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The cage has two sides : an ethical perspective of prison abolition

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dc.contributor.advisor Orosco, Joseph A.
dc.creator Lenn, Christopher
dc.date.accessioned 2012-05-15T22:50:23Z
dc.date.available 2012-05-15T22:50:23Z
dc.date.copyright 2012-05-04
dc.date.issued 2012-05-04
dc.identifier.uri http://hdl.handle.net/1957/29222
dc.description Graduation date: 2012 en_US
dc.description.abstract Current calls for prison abolition have been met with major public resistance. It is time for movements for prison abolition to engage with these questions: How have contemporary people of the United States come to accept mass incarceration and the prison industrial complex, and, what is the impact? Using an ethical framework informed by Martin Buber's I-It and I-Thou and Dr. Martin Luther King Jr.'s ethical demands for integration, this thesis shows that the prison industrial complex is harmful to members of the free public by preventing our ability to recognize the full humanity of those sent behind bars, and therefore ourselves. Our system of mass incarceration relies upon the willingness of the society to first objectify criminals in order to rationalize their dehumanization through incarceration. By internalizing the practice of dehumanizing others, our humanity is objectified and our best moral self is compromised to ensure the prison industrial complex continues. The abolitionist movement must gain this insight in order to effectively address the fundamental ethical issue of prisons and also to connect the free victims to a dominating system of dehumanization, the prison industrial complex. en_US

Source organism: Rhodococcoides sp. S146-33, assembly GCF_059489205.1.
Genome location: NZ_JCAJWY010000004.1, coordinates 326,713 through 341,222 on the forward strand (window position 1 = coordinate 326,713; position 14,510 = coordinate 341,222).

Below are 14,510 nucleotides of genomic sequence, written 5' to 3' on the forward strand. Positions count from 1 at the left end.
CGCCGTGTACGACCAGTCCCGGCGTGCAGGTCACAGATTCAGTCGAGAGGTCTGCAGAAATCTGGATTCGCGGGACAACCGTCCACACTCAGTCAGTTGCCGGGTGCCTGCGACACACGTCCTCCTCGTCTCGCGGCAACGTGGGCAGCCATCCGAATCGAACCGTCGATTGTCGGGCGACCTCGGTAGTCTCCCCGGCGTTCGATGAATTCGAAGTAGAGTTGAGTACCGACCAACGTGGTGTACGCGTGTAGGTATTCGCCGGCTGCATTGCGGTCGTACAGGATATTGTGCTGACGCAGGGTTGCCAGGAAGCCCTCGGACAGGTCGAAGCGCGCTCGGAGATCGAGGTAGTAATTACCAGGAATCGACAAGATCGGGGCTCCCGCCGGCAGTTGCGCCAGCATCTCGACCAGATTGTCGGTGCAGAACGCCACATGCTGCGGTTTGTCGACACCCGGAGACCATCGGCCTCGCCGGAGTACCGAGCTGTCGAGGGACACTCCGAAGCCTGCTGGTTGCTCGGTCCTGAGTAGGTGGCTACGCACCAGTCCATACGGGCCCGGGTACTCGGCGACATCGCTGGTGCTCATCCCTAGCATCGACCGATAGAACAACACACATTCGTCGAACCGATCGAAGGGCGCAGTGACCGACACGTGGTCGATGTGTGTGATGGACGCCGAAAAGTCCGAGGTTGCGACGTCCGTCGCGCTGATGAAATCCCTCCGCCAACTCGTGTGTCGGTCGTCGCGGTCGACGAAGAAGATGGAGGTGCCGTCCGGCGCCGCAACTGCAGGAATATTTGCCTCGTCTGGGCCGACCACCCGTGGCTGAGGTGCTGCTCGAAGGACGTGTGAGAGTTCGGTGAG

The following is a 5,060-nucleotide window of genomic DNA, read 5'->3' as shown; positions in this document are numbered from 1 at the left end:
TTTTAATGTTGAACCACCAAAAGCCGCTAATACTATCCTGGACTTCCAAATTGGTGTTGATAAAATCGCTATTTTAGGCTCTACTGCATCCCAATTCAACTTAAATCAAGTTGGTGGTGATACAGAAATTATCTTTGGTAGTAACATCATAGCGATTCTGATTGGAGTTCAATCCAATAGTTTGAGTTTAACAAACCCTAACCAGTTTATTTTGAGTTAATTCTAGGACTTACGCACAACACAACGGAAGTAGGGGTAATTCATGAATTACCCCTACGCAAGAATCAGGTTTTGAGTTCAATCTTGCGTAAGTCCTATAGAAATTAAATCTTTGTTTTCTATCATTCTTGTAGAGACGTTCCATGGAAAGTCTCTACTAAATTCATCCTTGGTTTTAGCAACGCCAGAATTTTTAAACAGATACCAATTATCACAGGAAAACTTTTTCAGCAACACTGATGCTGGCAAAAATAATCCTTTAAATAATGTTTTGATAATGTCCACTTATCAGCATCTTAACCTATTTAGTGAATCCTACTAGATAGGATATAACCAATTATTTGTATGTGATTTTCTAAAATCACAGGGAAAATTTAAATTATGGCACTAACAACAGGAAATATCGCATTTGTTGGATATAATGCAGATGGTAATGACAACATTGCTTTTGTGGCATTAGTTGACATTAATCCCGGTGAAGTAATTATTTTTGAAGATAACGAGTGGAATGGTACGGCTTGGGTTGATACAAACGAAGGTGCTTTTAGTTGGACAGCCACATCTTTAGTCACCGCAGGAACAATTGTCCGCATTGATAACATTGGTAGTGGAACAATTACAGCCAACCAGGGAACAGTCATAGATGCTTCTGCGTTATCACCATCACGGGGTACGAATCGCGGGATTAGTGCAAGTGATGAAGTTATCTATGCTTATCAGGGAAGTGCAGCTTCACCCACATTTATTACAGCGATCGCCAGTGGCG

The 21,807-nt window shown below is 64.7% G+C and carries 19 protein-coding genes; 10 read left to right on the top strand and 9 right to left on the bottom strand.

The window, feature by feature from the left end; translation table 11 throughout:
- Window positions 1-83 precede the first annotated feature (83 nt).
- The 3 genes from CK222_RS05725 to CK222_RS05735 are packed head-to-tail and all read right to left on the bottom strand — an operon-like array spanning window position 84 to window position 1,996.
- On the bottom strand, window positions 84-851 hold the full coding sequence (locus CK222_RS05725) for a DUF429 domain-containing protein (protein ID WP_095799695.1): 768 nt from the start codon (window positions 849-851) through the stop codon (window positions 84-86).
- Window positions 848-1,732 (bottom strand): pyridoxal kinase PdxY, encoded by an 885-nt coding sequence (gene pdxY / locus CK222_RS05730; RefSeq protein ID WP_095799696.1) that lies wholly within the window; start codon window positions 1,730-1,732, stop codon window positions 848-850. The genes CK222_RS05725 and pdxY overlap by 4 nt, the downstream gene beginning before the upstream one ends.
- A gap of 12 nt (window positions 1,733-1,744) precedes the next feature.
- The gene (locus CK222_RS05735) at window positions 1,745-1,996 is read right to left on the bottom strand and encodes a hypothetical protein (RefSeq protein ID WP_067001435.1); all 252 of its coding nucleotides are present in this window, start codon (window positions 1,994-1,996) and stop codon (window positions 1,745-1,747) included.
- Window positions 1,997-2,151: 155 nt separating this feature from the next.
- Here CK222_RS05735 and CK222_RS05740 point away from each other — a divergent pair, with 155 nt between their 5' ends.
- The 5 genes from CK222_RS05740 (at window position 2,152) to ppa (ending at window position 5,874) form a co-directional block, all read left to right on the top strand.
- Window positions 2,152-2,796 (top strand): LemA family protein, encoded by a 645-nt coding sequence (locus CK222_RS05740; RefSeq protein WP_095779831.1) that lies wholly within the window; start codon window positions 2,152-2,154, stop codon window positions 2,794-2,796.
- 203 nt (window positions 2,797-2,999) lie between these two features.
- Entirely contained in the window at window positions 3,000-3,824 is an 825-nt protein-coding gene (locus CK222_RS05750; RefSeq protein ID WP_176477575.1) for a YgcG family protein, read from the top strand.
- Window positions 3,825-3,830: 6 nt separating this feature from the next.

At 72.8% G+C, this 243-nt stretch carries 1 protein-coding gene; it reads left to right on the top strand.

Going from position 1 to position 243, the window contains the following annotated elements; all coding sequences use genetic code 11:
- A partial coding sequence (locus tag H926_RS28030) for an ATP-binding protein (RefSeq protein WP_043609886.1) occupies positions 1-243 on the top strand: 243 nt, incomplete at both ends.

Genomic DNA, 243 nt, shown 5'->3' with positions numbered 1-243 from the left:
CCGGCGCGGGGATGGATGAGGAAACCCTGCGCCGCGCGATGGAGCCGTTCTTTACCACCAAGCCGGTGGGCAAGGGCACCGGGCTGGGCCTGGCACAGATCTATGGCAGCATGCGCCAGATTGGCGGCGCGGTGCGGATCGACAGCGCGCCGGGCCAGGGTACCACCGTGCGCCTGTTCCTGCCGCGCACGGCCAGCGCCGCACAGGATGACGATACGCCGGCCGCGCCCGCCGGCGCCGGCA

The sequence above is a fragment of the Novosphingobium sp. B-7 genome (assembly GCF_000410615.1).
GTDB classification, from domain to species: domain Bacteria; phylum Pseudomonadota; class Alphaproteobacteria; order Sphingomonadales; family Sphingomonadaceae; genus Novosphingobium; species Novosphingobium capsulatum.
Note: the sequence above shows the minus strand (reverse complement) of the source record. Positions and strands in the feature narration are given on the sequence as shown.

dc.language.iso en_US en_US
dc.subject Prisons en_US
dc.subject Ethics en_US
dc.subject Abolition en_US
dc.subject.lcsh Prisons -- Moral and ethical aspects en_US
dc.subject.lcsh Imprisonment -- Moral and ethical aspects en_US
dc.subject.lcsh Prison-industrial complex -- Moral and ethical aspects en_US
dc.subject.lcsh Criminal justice, Administration of -- Moral and ethical aspects en_US
dc.subject.lcsh Prisoners -- Moral and ethical aspects en_US
dc.subject.lcsh Discrimination in criminal justice administration en_US
dc.title The cage has two sides : an ethical perspective of prison abolition en_US
dc.type Thesis/Dissertation en_US
dc.degree.name Master of Arts (M.A.) in Applied Ethics en_US
dc.degree.level Master's en_US
dc.degree.discipline Liberal Arts en_US
dc.degree.grantor Oregon State University en_US
dc.contributor.committeemember Kaplan, Jonathan
dc.contributor.committeemember Inderbitzin, Michelle
dc.description.peerreview no en_us

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